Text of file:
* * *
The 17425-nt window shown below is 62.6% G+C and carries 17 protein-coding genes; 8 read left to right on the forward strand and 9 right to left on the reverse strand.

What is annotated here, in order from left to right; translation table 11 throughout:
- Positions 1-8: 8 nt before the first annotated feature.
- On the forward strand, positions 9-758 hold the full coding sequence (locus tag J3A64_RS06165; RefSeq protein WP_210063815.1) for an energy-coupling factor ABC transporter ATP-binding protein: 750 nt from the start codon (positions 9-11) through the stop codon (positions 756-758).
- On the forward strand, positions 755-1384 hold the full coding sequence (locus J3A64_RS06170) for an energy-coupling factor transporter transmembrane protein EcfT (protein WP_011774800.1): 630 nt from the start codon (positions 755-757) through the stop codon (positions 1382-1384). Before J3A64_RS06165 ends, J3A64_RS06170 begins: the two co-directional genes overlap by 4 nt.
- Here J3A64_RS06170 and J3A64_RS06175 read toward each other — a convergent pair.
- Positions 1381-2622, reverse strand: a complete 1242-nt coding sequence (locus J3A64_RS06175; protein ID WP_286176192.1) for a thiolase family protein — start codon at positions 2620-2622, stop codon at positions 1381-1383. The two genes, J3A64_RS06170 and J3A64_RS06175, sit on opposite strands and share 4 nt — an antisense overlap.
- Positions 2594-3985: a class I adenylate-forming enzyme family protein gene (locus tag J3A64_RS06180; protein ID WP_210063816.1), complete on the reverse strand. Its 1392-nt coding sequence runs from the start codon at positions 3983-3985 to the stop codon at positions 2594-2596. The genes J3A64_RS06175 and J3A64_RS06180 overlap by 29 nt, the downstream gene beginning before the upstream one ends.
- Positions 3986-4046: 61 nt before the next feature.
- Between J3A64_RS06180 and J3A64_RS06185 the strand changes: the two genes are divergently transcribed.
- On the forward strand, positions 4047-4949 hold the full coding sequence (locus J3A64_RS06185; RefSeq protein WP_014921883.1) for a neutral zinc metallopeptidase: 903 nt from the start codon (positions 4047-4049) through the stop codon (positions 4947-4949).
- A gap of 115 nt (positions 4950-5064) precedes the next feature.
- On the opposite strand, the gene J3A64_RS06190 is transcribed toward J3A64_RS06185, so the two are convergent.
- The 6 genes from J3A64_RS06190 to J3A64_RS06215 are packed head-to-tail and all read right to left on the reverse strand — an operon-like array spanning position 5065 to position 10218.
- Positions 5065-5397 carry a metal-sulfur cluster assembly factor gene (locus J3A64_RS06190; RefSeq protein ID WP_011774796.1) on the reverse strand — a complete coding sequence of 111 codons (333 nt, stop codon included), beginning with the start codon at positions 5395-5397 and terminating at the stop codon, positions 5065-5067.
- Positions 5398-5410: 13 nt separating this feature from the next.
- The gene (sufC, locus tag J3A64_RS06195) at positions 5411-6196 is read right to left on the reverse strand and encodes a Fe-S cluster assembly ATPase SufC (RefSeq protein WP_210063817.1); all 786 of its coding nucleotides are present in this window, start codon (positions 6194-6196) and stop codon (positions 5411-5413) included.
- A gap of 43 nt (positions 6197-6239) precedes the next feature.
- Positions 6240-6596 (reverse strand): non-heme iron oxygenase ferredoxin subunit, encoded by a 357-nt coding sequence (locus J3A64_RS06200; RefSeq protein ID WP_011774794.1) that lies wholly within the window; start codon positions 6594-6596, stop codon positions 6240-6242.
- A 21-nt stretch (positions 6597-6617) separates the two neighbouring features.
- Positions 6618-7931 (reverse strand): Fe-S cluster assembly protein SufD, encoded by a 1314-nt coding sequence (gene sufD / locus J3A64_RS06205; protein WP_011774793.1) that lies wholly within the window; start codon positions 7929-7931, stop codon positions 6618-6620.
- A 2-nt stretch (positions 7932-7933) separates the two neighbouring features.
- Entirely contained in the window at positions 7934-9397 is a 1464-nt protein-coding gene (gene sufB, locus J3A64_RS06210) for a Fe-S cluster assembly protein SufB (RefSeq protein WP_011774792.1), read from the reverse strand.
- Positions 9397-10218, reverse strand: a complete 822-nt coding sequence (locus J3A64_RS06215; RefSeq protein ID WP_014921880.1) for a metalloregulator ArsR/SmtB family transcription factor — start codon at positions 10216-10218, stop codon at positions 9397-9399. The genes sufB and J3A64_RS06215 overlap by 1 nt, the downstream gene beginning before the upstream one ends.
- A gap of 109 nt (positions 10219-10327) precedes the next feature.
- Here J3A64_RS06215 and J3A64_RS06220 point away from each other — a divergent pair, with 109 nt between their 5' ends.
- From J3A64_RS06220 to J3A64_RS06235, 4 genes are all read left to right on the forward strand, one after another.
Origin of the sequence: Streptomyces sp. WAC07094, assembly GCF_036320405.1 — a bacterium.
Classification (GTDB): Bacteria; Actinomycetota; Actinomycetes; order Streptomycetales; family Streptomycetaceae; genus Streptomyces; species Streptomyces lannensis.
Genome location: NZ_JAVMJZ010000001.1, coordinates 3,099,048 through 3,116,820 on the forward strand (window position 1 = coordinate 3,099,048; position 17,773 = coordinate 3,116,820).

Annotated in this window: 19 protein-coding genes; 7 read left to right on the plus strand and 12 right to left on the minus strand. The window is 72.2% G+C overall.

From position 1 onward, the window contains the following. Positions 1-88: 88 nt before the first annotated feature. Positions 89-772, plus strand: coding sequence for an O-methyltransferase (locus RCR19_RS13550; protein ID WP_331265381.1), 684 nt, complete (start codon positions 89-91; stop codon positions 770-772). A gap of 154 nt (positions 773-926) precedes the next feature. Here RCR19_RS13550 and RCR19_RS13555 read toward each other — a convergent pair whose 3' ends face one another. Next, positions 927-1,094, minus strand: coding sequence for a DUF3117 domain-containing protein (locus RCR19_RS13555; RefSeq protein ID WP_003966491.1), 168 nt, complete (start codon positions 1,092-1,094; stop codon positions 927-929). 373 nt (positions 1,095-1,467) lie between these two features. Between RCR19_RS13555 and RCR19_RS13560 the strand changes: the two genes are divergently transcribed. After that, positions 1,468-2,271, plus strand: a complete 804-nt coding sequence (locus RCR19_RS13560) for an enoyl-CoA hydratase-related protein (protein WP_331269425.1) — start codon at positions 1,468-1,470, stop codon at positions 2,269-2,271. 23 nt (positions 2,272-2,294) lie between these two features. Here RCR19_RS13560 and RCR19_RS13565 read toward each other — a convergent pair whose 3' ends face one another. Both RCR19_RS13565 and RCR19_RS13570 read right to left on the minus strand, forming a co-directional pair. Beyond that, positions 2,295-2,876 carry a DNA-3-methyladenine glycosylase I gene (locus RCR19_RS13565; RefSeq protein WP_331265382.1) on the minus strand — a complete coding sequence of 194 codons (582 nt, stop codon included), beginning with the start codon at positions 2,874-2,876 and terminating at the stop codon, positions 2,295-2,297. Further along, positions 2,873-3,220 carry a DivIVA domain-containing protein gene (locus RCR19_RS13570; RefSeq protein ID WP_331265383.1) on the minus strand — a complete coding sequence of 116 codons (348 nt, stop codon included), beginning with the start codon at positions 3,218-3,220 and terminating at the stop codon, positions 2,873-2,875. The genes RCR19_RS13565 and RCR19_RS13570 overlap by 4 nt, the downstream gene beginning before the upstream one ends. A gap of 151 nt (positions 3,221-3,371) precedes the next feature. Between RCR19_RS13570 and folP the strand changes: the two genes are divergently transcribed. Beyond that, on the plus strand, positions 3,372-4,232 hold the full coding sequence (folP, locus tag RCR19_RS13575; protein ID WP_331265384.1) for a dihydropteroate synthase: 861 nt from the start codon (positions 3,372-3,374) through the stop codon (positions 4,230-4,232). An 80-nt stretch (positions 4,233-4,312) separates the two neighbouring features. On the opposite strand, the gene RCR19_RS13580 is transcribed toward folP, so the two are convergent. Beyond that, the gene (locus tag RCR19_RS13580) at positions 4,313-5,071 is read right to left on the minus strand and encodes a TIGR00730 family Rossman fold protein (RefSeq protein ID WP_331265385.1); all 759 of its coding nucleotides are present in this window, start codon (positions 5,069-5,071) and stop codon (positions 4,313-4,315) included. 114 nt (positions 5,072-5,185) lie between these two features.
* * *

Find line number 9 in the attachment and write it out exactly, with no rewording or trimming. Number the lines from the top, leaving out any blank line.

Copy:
- Positions 3986-4046: 61 nt before the next feature.